All of these things play some sort of role in how easy or difficult it is for someone to change habits in their life. Most times, it is a combination of many of these factors, some stronger than others. So, if we want to change behaviours that have been part of our life for a long time, we have to consider at how we think about ourselves, what we have learned about our own ability to change, and how we actually go about making change.
Too often we skip these first steps and jump right into the action part. Making a goal and getting motivated to make changes can be the easy part but laying the foundation with knowledge and a plan is the key for long-term, sustainable change. If that part sounds hard, or possibly even emotionally painful, there are people who can help you with this. Don’t feel like you have to tackle change on your own. Some of the most successful change plans are the ones that were designed with the help and support of others. Our thoughts about ourselves are very strong so it is important to take the time to care for our mind first so we can care for our body and achieve the changes we have always wanted.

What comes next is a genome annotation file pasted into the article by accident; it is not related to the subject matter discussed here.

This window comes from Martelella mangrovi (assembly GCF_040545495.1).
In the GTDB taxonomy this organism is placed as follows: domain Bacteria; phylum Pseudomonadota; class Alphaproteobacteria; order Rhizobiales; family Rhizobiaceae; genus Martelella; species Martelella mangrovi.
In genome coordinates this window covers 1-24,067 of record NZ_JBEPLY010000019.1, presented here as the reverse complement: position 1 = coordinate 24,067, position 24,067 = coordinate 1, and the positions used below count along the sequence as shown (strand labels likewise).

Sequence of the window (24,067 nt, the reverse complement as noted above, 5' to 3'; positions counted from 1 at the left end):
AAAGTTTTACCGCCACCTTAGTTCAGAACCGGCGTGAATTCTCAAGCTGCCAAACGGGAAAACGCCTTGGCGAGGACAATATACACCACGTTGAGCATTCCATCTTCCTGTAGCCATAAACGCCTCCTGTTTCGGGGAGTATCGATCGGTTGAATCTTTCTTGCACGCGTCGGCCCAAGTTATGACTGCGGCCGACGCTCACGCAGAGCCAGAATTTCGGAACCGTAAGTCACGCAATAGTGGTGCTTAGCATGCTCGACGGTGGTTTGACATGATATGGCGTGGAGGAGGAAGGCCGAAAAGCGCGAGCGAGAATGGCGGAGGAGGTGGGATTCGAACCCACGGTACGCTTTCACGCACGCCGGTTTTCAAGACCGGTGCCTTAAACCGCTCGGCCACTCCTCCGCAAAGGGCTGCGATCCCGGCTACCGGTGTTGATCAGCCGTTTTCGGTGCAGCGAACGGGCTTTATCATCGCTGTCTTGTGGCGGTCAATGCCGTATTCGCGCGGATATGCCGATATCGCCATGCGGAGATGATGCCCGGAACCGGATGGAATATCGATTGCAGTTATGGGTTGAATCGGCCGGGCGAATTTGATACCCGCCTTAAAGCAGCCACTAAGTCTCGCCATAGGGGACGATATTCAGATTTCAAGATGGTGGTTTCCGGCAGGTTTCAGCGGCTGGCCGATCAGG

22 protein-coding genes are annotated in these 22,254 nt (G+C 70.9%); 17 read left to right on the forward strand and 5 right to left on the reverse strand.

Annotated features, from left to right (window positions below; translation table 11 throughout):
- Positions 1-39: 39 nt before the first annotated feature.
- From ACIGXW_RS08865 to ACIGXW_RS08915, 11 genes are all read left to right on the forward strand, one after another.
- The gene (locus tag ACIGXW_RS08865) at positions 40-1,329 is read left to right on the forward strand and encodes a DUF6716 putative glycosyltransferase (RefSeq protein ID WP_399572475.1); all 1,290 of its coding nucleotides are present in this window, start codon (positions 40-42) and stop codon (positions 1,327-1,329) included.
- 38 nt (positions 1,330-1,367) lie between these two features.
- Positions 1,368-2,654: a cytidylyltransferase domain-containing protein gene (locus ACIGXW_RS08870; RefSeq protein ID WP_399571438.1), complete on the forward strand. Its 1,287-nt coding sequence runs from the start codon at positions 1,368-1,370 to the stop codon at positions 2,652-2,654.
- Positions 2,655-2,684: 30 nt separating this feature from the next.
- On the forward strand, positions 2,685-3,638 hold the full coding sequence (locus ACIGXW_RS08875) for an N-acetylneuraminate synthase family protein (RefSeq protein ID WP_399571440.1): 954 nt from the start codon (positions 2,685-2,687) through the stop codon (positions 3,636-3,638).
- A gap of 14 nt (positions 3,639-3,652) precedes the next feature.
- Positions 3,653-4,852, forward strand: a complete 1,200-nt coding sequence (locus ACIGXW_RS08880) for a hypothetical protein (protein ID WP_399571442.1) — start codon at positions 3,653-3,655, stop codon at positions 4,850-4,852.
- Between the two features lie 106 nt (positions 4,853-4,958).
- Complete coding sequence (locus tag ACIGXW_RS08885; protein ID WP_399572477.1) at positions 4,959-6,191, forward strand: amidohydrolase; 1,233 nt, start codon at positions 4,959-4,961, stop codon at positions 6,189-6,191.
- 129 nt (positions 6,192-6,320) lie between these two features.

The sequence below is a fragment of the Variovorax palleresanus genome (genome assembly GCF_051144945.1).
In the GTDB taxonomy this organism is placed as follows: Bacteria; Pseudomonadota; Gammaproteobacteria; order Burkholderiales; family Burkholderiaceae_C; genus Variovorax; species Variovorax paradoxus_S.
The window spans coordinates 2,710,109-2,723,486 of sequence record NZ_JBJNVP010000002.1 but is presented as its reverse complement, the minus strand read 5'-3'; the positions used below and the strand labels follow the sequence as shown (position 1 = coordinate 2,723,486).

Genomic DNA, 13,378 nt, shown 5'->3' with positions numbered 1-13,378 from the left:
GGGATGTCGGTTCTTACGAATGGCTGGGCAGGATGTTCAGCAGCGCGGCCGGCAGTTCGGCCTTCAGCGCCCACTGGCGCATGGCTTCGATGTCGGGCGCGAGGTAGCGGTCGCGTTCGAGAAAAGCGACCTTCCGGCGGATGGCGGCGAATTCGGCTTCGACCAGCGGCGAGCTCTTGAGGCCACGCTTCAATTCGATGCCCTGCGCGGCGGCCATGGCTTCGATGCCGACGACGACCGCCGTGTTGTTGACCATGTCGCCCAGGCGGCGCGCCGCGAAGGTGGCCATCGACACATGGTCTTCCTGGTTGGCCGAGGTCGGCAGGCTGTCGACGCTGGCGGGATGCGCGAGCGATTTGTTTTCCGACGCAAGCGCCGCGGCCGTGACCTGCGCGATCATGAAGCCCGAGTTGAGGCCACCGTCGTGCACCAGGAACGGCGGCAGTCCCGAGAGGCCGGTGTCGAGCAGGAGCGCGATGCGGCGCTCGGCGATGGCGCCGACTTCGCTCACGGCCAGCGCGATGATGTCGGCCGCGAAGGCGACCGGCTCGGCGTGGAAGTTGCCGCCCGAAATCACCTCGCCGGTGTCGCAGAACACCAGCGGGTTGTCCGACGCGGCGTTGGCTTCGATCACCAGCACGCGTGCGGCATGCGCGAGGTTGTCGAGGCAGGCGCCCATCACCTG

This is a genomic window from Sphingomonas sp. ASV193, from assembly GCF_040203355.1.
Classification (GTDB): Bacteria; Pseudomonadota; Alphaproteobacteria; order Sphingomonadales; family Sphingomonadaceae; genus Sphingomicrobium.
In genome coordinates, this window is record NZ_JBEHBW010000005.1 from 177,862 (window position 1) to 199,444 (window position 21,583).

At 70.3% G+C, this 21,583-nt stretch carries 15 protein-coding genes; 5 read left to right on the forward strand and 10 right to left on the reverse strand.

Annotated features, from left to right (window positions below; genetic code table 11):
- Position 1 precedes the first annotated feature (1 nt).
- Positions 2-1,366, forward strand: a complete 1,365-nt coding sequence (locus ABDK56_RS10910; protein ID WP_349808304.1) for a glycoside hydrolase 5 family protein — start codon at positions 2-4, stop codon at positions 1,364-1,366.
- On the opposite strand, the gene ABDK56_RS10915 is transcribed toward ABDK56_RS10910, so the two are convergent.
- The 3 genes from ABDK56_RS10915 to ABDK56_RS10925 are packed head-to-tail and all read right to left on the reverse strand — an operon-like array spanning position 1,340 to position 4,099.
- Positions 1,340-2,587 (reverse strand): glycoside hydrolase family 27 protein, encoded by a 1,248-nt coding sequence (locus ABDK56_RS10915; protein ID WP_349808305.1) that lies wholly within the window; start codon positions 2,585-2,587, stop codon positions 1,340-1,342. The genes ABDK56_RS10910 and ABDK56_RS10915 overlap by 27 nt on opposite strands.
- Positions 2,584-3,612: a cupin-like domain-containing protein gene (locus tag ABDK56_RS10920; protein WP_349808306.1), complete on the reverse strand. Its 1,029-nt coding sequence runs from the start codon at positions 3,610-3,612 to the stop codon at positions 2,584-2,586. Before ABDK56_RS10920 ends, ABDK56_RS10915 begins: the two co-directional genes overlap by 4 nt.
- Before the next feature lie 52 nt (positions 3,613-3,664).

Taken from my original post on the blog of Vibrant Lifestyle (click here for the original article).
The New Year is upon us, and with that, a new set of resolutions. Personally, I prefer to work toward things I want all year long, but it never hurts to choose a starting point. People often refer to me as that "fit and healthy type". I'm the person who "just likes vegetables and health food" and "finds exercise fun". But let me tell you: I wasn't always this way. Most people have a story before they got to where they found themselves that looks quite different than the present...but it helped propel them to a better place. That is me.
I woke up one day tired, not liking the look of myself in the mirror or the way my clothes fit and finding my own habits of drinking coffee, smoking cigarettes (yes) and brunch every day on the weekend gross. I watched people jog beside my window rain or shine and wondered why that was them and not me.